Aztec Caves (with a fisheye lens)

This hike is rated online anywhere from “easy” to “difficult.” I’ll go with moderate, in that case. The footing is unsteady, but I made it up with my six-year-old kiddo.

Looking down the trail.
Looking down the trail.

I think I would have made it up the mountain faster if I weren’t six months pregnant at the time. Luckily, there were a number of places to stop and rest.

I took these with a fisheye lens. I was exploring how that kind of lens might be used in landscape photography. Overall, I really liked it.

Looking up towards the caves.
Looking up towards the caves.

Since it’s a very wide angle lens, it did a great job of taking in panoramic views. Also, it was fun to distort the inside of the caves. The two below were my favorites from that series.

Exposed for the view inside the cave.
Exposed for the view inside the cave.
Exposed for the view outside the cave.
Exposed for the view outside the cave.

Fisheye Lens and Flowers

I took a trip with my kiddo this weekend. I asked him if he wanted to visit the mountains or the beach. He chose the mountains, so off we headed to El Paso.

For the first time ever, I rented a lens…a fisheye lens. Of all things! I wanted to see what I could do with the distortion that kind of lens creates.

I took the one below of a blooming palo verde tree in Concordia Cemetery. It’s not as in focus as I would like. To be fair to myself, this was taken the first hour I was working with the lens. I have to remember that this is all a learning process!

fisheyeflower4

I also tried out its capacity for close-up pictures of individual flowers. I really like how these turned out. You can see the whole background, but it is oddly blurry and bent. To me, it offers some interest to the background detail while keeping it from competing with the main image.

Ocatillo flower on the Franklin Mountains
Ocatillo flower on the Franklin Mountains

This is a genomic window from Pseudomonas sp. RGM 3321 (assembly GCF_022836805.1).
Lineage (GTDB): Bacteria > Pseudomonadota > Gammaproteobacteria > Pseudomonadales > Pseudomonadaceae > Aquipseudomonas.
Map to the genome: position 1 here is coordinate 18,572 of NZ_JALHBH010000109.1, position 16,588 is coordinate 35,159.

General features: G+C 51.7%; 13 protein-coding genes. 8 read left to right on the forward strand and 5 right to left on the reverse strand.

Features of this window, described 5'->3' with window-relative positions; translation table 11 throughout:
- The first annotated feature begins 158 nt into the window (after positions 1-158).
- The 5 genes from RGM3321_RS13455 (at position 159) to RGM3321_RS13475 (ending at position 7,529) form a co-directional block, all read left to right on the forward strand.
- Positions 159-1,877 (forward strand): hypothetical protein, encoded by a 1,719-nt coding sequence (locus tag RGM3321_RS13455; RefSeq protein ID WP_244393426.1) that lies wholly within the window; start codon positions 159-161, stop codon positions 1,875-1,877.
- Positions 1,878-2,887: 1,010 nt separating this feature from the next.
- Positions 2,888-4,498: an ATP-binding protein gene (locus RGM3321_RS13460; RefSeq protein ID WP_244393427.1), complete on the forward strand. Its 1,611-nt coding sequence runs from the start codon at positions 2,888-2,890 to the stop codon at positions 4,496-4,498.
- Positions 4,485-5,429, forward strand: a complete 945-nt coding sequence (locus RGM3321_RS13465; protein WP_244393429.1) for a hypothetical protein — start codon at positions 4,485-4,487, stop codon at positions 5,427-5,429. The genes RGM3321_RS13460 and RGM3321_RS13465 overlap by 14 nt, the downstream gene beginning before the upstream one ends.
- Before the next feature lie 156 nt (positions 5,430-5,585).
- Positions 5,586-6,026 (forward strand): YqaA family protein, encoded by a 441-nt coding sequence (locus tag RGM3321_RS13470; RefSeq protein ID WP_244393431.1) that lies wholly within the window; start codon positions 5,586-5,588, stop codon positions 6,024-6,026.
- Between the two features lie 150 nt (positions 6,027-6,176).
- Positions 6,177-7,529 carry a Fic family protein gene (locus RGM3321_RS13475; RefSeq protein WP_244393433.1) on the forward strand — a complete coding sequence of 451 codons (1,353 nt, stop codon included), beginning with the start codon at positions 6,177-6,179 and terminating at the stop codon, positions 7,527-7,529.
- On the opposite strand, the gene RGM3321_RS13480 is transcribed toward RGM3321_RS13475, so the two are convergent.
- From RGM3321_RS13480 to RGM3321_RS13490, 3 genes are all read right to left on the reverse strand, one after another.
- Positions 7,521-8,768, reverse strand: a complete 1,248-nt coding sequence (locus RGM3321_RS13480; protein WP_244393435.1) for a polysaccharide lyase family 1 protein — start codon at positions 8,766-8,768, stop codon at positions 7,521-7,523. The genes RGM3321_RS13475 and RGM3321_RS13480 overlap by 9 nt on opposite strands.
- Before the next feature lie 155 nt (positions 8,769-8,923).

In one of my photography books, an author is bothered by the darkening of the corners of photos when using very wide angle lens. I find the effect sort of charming, like a vignette effect or something. It’s not something I would change in the editing process. Here’s an example of that vignetting on the upper corners of this picture of a globe mallow:

fisheye-flower2

And here’s another pretty flower from the Concordia Cemetery.

fisheyeflower3

B-36 Crash Site (El Paso) [I didn’t locate it this trip.]

If you are looking for the coordinates of the site, visit http://www.franklinmountainsflora.com/trails.php?trailid=9.  I wish I had done that before heading out.

On December 11, 1953 @ 2:37 PM, a B-36 Bomber crashed into the Franklin Mountains in El Paso while attempting to land in snowy conditions. Nine crewmembers serving out country died in the tragic accident. I have always respected the bravery of our armed forces. Lord knows I don’t have what it takes to do the job. I sometimes meet Fort Bliss folks on my flights out to El Paso, and they are always amazing. If all Americans could be a little more like them, I know our country would be a better place.  These are people who do more than put their money where there mouth is. They place their lives on the line to ensure our very existence.

We have a duty to nourish a society that so many brave people have died protecting. This means we need to focus on improving this country. A society worth protecting is one that provides for the most vulnerable among us. As a civil servant, I have to be careful about posting anything vaguely political. However, I think that if we all came from the same place that our service members do (a desire to protect and serve the nation) things would be different. They face brutality and war. They give their lives to make sure we can keep our nation alive, goddammit. And we bitch about taxes.  It’s something worth thinking about.

***

I set out to investigate the site. I relied on blogs alone to direct me to the location of what remains of the wreckage. On my first trip up the mountainside, I went to the wrong peak. Before my second trip up the mountain, I made sure to check out some blog posts on how to find the area. Unfortunately, I ran out of steam before I could reach the location. Also, without a GPS to locate the precise coordinates, I don’t think I will be able to find the remains.

I’ll try again on another trip. Next time, I will be more prepared (GPS, better clothing, water). I’m kinda impulsive, so I didn’t plan my trip up the mountain as well as I should have. While climbing down a ravine, I almost fell. I have some pretty ugly owies as a result. I must tell everyone that this kind of hike is not for the faint of heart or inexperienced. It is imperative to have good balance and an understanding of how to climb on unstable earth. It is treacherous territory.

Mere physical fitness isn’t sufficient protection. You need to know your limits. Stopping when you reach your limit (as I did) is not failure. It is success, for you have pushed yourself to your max and did something awesomely fun! You can always get better from there. Either way, you’ve burned a ton of calories and gotten a great workout. So stop before you break an ankle and require a rescue.  Or worse.

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I think some utility lawyers just jumped for joy/peed themselves over the power line pics I got. That’s fine. As a health care atty, I am in full meltdown right now over the AIM testing breach.